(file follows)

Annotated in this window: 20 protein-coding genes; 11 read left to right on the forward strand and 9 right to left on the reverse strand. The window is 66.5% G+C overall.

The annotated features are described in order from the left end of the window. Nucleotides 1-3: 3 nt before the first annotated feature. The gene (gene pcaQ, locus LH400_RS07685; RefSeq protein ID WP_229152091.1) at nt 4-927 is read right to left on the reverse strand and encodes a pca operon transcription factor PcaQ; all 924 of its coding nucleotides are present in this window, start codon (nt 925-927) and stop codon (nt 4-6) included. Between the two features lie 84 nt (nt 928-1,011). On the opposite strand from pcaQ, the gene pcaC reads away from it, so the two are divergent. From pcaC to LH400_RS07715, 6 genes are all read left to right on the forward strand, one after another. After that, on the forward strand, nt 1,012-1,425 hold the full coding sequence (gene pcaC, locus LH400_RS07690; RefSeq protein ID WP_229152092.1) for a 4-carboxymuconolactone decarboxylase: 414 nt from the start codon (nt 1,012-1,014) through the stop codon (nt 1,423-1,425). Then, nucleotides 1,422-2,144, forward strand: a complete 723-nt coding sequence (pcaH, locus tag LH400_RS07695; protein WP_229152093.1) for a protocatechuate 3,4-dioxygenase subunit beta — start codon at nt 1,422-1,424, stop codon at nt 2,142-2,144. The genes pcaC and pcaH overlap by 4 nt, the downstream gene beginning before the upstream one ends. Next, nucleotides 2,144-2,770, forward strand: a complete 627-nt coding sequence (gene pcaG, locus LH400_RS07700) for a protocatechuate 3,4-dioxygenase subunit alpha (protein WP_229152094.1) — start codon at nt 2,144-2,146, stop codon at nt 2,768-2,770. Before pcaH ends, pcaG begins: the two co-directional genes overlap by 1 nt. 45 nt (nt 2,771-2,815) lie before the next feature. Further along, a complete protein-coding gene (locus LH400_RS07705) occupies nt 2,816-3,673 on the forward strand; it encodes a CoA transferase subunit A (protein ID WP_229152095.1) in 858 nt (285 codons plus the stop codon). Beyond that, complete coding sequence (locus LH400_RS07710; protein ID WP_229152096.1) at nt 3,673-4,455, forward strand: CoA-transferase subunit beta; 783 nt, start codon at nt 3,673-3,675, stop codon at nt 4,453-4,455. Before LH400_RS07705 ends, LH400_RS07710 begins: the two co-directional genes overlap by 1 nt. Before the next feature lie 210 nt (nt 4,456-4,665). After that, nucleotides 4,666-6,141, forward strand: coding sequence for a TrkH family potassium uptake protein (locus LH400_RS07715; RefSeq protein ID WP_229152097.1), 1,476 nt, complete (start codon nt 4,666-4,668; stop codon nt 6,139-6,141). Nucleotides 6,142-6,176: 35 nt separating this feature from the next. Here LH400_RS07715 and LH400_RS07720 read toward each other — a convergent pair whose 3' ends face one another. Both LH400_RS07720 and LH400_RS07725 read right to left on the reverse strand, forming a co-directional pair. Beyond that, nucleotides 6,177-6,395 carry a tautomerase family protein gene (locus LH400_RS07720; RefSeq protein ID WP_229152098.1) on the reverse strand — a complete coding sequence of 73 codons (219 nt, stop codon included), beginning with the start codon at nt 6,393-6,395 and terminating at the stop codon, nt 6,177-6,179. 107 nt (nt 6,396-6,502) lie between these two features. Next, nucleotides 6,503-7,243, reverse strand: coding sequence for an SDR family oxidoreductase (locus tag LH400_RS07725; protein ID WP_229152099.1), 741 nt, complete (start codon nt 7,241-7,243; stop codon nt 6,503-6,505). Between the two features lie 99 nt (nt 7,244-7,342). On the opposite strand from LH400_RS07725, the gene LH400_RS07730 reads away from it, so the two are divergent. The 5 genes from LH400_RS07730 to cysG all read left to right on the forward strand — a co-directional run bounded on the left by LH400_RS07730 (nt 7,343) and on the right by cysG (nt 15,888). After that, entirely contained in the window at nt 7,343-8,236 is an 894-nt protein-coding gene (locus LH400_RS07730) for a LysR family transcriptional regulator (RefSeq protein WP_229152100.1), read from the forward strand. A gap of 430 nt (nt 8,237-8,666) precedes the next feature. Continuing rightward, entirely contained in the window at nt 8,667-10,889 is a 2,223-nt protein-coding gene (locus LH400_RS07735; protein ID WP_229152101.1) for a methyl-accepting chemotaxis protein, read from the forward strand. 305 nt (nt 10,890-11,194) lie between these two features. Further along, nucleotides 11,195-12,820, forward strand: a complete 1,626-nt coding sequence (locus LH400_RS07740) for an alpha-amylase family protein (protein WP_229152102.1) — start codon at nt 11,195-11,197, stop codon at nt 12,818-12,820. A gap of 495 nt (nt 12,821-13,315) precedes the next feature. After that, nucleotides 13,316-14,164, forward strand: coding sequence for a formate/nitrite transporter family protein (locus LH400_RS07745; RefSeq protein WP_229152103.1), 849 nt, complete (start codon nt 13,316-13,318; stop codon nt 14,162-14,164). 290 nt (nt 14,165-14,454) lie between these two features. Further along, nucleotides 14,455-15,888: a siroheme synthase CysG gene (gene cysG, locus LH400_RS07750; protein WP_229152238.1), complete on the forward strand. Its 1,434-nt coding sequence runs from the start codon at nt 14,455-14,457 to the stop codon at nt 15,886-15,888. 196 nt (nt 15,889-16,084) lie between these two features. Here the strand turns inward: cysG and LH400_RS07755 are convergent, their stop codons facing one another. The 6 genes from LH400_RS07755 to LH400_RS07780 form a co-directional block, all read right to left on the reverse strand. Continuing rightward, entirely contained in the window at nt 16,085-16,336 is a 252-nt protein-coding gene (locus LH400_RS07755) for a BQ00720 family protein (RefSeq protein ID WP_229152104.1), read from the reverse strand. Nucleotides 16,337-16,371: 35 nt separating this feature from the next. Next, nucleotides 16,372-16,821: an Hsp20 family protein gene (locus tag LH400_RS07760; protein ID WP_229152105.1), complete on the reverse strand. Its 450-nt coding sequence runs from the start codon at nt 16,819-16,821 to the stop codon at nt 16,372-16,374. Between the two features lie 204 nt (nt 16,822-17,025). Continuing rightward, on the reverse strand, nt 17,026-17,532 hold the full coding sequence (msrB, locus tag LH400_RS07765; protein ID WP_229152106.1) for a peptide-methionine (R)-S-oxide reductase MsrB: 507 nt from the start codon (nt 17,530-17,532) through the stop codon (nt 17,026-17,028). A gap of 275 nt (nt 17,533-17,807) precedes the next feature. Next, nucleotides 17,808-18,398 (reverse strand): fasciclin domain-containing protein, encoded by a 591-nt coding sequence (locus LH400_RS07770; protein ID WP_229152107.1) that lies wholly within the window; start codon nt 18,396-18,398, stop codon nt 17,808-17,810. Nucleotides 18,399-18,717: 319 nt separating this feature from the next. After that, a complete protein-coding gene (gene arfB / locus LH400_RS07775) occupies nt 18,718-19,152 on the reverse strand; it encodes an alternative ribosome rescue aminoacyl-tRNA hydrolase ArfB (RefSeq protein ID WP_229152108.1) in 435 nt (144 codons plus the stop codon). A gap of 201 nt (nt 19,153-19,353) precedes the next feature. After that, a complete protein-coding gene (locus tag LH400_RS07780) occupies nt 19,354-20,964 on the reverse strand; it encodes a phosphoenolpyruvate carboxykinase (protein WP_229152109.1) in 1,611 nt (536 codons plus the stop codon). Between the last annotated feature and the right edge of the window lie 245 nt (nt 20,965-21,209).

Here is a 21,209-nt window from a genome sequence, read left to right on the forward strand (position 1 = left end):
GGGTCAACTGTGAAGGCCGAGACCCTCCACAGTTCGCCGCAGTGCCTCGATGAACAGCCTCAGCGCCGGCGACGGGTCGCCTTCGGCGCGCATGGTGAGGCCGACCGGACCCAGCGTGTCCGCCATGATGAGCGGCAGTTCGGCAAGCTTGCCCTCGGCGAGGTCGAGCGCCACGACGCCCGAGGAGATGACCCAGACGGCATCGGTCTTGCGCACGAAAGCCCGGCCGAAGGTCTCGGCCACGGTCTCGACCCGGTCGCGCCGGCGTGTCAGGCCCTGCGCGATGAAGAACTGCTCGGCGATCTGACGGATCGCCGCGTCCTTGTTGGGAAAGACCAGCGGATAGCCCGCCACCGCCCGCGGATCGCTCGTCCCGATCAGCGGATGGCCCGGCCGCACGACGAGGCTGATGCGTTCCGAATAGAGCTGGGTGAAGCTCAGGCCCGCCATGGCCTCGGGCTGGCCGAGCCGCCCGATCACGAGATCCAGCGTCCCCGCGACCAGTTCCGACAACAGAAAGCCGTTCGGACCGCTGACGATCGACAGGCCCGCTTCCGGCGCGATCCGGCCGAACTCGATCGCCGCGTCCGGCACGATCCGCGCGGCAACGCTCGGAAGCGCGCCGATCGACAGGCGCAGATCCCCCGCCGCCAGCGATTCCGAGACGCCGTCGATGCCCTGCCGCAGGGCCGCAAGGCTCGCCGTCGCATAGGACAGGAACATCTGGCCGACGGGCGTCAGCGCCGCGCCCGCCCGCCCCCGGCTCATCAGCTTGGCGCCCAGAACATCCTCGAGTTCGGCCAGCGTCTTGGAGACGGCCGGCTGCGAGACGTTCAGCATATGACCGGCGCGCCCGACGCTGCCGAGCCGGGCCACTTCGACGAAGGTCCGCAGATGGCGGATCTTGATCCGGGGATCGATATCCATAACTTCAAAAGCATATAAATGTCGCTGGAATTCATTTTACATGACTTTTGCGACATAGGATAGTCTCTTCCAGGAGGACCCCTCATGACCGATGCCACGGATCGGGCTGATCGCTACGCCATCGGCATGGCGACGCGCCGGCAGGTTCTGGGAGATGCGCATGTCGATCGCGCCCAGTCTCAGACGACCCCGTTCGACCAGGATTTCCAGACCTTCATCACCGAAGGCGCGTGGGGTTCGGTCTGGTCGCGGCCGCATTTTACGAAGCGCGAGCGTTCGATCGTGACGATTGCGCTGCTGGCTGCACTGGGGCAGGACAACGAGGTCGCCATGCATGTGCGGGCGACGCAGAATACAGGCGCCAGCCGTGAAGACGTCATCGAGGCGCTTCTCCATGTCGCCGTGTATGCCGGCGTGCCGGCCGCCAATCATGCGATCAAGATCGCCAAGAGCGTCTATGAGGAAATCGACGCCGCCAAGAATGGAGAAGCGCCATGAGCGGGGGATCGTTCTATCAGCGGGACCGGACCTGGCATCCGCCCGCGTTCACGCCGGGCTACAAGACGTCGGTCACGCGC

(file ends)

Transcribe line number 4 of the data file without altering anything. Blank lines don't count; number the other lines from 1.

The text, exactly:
GGGTCAACTGTGAAGGCCGAGACCCTCCACAGTTCGCCGCAGTGCCTCGATGAACAGCCTCAGCGCCGGCGACGGGTCGCCTTCGGCGCGCATGGTGAGGCCGACCGGACCCAGCGTGTCCGCCATGATGAGCGGCAGTTCGGCAAGCTTGCCCTCGGCGAGGTCGAGCGCCACGACGCCCGAGGAGATGACCCAGACGGCATCGGTCTTGCGCACGAAAGCCCGGCCGAAGGTCTCGGCCACGGTCTCGACCCGGTCGCGCCGGCGTGTCAGGCCCTGCGCGATGAAGAACTGCTCGGCGATCTGACGGATCGCCGCGTCCTTGTTGGGAAAGACCAGCGGATAGCCCGCCACCGCCCGCGGATCGCTCGTCCCGATCAGCGGATGGCCCGGCCGCACGACGAGGCTGATGCGTTCCGAATAGAGCTGGGTGAAGCTCAGGCCCGCCATGGCCTCGGGCTGGCCGAGCCGCCCGATCACGAGATCCAGCGTCCCCGCGACCAGTTCCGACAACAGAAAGCCGTTCGGACCGCTGACGATCGACAGGCCCGCTTCCGGCGCGATCCGGCCGAACTCGATCGCCGCGTCCGGCACGATCCGCGCGGCAACGCTCGGAAGCGCGCCGATCGACAGGCGCAGATCCCCCGCCGCCAGCGATTCCGAGACGCCGTCGATGCCCTGCCGCAGGGCCGCAAGGCTCGCCGTCGCATAGGACAGGAACATCTGGCCGACGGGCGTCAGCGCCGCGCCCGCCCGCCCCCGGCTCATCAGCTTGGCGCCCAGAACATCCTCGAGTTCGGCCAGCGTCTTGGAGACGGCCGGCTGCGAGACGTTCAGCATATGACCGGCGCGCCCGACGCTGCCGAGCCGGGCCACTTCGACGAAGGTCCGCAGATGGCGGATCTTGATCCGGGGATCGATATCCATAACTTCAAAAGCATATAAATGTCGCTGGAATTCATTTTACATGACTTTTGCGACATAGGATAGTCTCTTCCAGGAGGACCCCTCATGACCGATGCCACGGATCGGGCTGATCGCTACGCCATCGGCATGGCGACGCGCCGGCAGGTTCTGGGAGATGCGCATGTCGATCGCGCCCAGTCTCAGACGACCCCGTTCGACCAGGATTTCCAGACCTTCATCACCGAAGGCGCGTGGGGTTCGGTCTGGTCGCGGCCGCATTTTACGAAGCGCGAGCGTTCGATCGTGACGATTGCGCTGCTGGCTGCACTGGGGCAGGACAACGAGGTCGCCATGCATGTGCGGGCGACGCAGAATACAGGCGCCAGCCGTGAAGACGTCATCGAGGCGCTTCTCCATGTCGCCGTGTATGCCGGCGTGCCGGCCGCCAATCATGCGATCAAGATCGCCAAGAGCGTCTATGAGGAAATCGACGCCGCCAAGAATGGAGAAGCGCCATGAGCGGGGGATCGTTCTATCAGCGGGACCGGACCTGGCATCCGCCCGCGTTCACGCCGGGCTACAAGACGTCGGTCACGCGC